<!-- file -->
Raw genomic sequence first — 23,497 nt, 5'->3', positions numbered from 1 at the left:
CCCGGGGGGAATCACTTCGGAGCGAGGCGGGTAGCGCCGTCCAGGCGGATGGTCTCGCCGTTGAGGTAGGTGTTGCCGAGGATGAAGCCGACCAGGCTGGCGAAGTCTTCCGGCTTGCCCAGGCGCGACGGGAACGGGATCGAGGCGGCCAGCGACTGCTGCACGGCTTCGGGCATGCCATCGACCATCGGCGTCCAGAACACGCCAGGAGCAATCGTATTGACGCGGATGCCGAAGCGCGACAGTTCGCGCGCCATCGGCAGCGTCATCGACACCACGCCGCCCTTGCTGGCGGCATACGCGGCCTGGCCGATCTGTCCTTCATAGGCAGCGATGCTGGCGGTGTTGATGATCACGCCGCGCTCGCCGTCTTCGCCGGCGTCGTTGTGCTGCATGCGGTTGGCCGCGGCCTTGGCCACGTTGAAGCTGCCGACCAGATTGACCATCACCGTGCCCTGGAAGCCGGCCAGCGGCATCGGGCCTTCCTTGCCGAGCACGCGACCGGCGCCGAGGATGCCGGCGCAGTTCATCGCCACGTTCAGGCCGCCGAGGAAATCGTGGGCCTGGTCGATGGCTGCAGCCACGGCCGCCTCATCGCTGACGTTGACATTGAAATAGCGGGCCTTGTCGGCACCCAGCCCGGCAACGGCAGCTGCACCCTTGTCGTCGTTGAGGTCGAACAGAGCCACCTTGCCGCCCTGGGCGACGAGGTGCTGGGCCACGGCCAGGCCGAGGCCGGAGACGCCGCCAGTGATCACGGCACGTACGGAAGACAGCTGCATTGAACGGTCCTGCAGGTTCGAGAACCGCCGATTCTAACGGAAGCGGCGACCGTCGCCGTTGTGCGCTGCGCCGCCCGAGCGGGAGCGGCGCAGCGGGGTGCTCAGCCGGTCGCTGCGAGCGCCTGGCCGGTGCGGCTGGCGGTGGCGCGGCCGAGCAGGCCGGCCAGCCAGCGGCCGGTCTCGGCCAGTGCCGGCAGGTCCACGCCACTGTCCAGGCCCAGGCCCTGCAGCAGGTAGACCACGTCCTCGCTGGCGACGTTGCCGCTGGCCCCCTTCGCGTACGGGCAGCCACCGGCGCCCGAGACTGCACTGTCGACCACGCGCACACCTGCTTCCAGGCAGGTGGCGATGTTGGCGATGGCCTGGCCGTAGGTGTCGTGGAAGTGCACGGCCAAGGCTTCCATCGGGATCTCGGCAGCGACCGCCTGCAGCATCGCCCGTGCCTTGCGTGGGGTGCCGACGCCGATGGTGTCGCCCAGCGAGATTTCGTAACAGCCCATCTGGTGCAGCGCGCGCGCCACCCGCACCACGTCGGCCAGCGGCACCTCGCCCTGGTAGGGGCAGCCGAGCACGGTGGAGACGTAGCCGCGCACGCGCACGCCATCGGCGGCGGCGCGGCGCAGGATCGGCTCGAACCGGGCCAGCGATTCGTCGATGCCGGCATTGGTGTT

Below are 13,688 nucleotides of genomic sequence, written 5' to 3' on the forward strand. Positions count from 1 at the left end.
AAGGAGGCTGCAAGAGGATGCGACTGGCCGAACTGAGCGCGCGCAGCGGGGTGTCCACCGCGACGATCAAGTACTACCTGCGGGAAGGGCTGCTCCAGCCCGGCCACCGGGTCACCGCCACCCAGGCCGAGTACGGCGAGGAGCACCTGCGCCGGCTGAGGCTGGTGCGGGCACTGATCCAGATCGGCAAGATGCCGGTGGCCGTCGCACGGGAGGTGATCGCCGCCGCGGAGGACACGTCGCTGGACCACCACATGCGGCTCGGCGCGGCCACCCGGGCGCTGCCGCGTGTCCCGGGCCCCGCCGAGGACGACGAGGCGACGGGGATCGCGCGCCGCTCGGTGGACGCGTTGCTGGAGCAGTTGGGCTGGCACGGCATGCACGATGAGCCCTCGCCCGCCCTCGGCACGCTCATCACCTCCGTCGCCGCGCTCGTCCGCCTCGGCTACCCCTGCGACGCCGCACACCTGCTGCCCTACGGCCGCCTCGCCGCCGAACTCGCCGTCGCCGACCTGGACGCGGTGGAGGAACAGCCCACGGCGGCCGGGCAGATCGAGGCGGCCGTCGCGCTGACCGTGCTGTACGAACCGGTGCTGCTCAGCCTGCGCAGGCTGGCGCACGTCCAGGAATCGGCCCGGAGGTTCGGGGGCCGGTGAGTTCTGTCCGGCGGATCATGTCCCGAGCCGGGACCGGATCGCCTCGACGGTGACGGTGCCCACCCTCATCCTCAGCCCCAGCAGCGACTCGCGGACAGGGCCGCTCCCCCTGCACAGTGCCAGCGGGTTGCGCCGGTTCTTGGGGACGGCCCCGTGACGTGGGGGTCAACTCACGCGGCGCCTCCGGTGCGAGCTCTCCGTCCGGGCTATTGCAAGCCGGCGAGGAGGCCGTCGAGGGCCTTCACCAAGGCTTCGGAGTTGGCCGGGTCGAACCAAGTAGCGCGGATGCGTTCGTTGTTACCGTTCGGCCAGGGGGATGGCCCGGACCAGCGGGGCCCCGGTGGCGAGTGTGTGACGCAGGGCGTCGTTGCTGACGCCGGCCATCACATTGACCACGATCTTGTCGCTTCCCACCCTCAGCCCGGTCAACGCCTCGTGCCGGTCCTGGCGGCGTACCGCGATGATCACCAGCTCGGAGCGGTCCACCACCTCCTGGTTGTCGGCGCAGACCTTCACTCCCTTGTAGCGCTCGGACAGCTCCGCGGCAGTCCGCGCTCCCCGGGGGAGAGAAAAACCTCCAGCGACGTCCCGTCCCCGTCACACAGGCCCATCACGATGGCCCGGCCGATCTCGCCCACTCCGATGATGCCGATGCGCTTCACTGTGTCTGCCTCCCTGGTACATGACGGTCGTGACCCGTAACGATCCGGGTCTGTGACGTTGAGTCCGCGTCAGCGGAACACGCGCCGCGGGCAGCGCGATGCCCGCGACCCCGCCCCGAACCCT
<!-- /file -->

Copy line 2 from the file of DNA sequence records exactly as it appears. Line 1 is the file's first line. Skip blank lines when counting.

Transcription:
CCCGGGGGGAATCACTTCGGAGCGAGGCGGGTAGCGCCGTCCAGGCGGATGGTCTCGCCGTTGAGGTAGGTGTTGCCGAGGATGAAGCCGACCAGGCTGGCGAAGTCTTCCGGCTTGCCCAGGCGCGACGGGAACGGGATCGAGGCGGCCAGCGACTGCTGCACGGCTTCGGGCATGCCATCGACCATCGGCGTCCAGAACACGCCAGGAGCAATCGTATTGACGCGGATGCCGAAGCGCGACAGTTCGCGCGCCATCGGCAGCGTCATCGACACCACGCCGCCCTTGCTGGCGGCATACGCGGCCTGGCCGATCTGTCCTTCATAGGCAGCGATGCTGGCGGTGTTGATGATCACGCCGCGCTCGCCGTCTTCGCCGGCGTCGTTGTGCTGCATGCGGTTGGCCGCGGCCTTGGCCACGTTGAAGCTGCCGACCAGATTGACCATCACCGTGCCCTGGAAGCCGGCCAGCGGCATCGGGCCTTCCTTGCCGAGCACGCGACCGGCGCCGAGGATGCCGGCGCAGTTCATCGCCACGTTCAGGCCGCCGAGGAAATCGTGGGCCTGGTCGATGGCTGCAGCCACGGCCGCCTCATCGCTGACGTTGACATTGAAATAGCGGGCCTTGTCGGCACCCAGCCCGGCAACGGCAGCTGCACCCTTGTCGTCGTTGAGGTCGAACAGAGCCACCTTGCCGCCCTGGGCGACGAGGTGCTGGGCCACGGCCAGGCCGAGGCCGGAGACGCCGCCAGTGATCACGGCACGTACGGAAGACAGCTGCATTGAACGGTCCTGCAGGTTCGAGAACCGCCGATTCTAACGGAAGCGGCGACCGTCGCCGTTGTGCGCTGCGCCGCCCGAGCGGGAGCGGCGCAGCGGGGTGCTCAGCCGGTCGCTGCGAGCGCCTGGCCGGTGCGGCTGGCGGTGGCGCGGCCGAGCAGGCCGGCCAGCCAGCGGCCGGTCTCGGCCAGTGCCGGCAGGTCCACGCCACTGTCCAGGCCCAGGCCCTGCAGCAGGTAGACCACGTCCTCGCTGGCGACGTTGCCGCTGGCCCCCTTCGCGTACGGGCAGCCACCGGCGCCCGAGACTGCACTGTCGACCACGCGCACACCTGCTTCCAGGCAGGTGGCGATGTTGGCGATGGCCTGGCCGTAGGTGTCGTGGAAGTGCACGGCCAAGGCTTCCATCGGGATCTCGGCAGCGACCGCCTGCAGCATCGCCCGTGCCTTGCGTGGGGTGCCGACGCCGATGGTGTCGCCCAGCGAGATTTCGTAACAGCCCATCTGGTGCAGCGCGCGCGCCACCCGCACCACGTCGGCCAGCGGCACCTCGCCCTGGTAGGGGCAGCCGAGCACGGTGGAGACGTAGCCGCGCACGCGCACGCCATCGGCGGCGGCGCGGCGCAGGATCGGCTCGAACCGGGCCAGCGATTCGTCGATGCCGGCATTGGTGTT